Syria: Mapping the insurgency

Since the beginning of the conflict in 2011, mapping exactly what is happening inside Syria has been very difficult.

Few international journalists are present and conditions are difficult and dangerous. Reports of violence often comes via accounts posted on social networking sites, accompanied by grainy camera phone footage.

But based on detailed analysis of rebel and regime activity since October 2011, a map showing an assessment of the general situation on the ground has been produced by Washington-based think tank, the Institute for the Study of War (ISW).

Reports from human rights and opposition activists, as well as from the official Syrian Arab News Agency (Sana) and international journalists in Syria, were all taken into account when compiling the map.

Syria conflict map - November 2012

In roughly a quarter of incidents, ISW analysts were able to cross-reference accounts of fighting and events from official government and rebel sources.

The ISW says that the "rebel-held zones" on its map are under de facto Free Syrian Army (FSA) control.

The FSA operates as a highly mobile guerrilla force and frontlines and zones of control constantly shift.

When challenged by government forces, their main tactic is not to defend territory but to withdraw, with the aim of avoiding losses and preserving manpower.

Explaining the methodology behind the map, ISW analyst Joseph Holliday told the BBC: "The regime can go into 'rebel-held' areas if they choose, but only at great cost.

"The regime has isolated outposts within those areas, from which they routinely shell surrounding villages. However, these outposts don't have the ability to project ground forces outside their walls, and in many cases are resupplied only by air or not at all.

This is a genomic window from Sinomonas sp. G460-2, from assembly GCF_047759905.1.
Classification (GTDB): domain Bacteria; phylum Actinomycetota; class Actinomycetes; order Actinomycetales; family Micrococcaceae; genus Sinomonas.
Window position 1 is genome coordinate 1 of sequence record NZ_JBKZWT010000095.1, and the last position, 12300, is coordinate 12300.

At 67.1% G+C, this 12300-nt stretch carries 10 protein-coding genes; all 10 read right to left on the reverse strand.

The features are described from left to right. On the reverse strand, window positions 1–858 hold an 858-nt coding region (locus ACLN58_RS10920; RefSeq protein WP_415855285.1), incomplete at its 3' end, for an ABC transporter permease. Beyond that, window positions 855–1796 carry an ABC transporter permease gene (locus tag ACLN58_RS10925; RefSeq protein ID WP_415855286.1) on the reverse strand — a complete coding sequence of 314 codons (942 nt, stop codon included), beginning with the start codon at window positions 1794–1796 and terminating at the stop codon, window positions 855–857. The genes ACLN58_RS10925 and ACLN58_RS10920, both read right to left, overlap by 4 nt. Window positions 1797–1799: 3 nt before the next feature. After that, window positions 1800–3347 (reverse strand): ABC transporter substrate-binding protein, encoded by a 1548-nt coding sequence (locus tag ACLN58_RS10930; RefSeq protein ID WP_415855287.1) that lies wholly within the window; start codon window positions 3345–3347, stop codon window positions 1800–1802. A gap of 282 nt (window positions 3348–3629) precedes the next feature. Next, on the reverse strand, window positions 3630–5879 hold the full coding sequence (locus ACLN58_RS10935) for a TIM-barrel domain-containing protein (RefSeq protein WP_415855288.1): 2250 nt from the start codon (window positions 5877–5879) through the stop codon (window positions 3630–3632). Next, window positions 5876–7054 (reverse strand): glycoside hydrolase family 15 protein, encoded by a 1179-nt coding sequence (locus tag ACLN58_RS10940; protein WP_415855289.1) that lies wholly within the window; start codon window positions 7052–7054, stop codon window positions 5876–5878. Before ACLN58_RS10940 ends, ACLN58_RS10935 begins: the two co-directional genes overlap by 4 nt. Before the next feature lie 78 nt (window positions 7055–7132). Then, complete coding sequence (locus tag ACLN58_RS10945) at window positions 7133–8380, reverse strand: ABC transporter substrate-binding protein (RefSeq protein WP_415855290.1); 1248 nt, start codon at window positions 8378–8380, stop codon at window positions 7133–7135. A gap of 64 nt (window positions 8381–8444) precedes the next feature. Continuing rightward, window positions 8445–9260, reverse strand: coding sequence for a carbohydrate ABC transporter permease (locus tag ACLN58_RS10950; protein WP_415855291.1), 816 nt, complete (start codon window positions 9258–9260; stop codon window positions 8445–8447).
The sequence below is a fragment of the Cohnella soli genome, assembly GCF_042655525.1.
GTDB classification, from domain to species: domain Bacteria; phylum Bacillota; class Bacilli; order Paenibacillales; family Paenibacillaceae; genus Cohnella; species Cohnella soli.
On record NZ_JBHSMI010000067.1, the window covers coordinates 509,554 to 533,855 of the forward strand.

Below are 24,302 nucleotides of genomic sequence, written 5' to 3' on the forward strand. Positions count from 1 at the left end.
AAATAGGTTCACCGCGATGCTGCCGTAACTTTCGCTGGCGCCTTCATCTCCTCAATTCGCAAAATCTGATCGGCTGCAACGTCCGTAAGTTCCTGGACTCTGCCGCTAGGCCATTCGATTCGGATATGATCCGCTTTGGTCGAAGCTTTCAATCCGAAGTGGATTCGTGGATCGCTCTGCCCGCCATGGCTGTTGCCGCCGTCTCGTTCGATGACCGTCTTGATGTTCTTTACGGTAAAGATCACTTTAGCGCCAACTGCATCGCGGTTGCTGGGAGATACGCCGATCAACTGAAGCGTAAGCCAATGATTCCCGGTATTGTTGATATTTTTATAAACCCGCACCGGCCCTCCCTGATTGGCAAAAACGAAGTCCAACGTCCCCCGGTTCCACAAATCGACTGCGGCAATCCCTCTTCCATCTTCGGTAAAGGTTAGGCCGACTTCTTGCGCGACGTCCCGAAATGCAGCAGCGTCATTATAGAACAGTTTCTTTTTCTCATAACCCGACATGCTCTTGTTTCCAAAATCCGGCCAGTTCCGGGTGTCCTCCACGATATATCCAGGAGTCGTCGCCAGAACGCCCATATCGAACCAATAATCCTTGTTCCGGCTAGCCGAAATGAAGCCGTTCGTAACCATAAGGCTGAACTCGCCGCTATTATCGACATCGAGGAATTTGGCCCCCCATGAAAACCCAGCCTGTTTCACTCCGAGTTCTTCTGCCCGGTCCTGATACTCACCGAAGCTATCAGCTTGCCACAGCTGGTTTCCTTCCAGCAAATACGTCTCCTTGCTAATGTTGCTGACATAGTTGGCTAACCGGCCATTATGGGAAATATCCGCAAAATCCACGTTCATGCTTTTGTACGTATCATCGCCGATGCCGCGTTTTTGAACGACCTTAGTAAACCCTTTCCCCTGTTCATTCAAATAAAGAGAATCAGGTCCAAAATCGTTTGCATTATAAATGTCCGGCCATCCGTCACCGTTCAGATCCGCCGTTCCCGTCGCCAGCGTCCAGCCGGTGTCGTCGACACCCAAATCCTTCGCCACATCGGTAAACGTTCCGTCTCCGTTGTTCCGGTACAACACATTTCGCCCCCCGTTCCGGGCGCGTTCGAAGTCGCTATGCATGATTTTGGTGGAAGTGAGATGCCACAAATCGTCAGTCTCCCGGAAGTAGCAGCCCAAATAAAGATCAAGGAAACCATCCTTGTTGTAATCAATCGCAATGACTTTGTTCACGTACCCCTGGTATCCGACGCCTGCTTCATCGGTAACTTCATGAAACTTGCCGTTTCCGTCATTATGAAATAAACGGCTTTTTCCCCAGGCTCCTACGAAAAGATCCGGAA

Anti-aircraft machine gun in Taftanaz near Idlib province Rebel fighters have downed a number of government aircraft with increasingly sophisticated weapons

"What's more, the regime is collapsing these positions one at a time, and the rebels are massing on and over-running others."

The FSA became more co-ordinated in its operations over the summer, mounting attacks on both the capital, Damascus, and second city of Aleppo. Both sides have continued to manoeuvre for control of critical supply lines.

As government forces regained control of Aleppo's commercial hub and intensified their air strikes, rebels increased pressure on outlying military facilities, mounting major attacks on some air bases, the ISW says. The rebels have succeeded in shooting down a number of aircraft, over-running airfields and, in late October, stopping government aircraft from flying into and out of Aleppo International Airport.

The largest areas under rebel control are currently to the north and east of Aleppo and down the centre of the country between Idlib and Hama. Rebel forces also took Bdama, to the west of Idlib, on the road which connects Aleppo with the coast.

In early November, rebels overran government checkpoints in Saraqeb and a nearby airbase, both critical links in government lines of supply between Idlib and Aleppo.

The ISW says government forces have strong positions in the eastern city of Deir al-Zour, but the the rest of the province is in rebel hands. Government forces withdrew from Kurdish-majority areas to the north in July, and they have since been under the control of Kurdish groups.

Analysts say the success of rebel tactics has forced President Bashar al-Assad to divert forces from other parts of the country, allowing the FSA to gain greater influence if not complete control of these weakened areas.

damascus
aleppo
Map showing camps for Syrian refugees. Total refugees: 235,368; Lebanon: 59,111; Turkey: 80,410; Jordan: 77,165; Iraq: 18,682. Source: UNHCR and Turkey, September 2012

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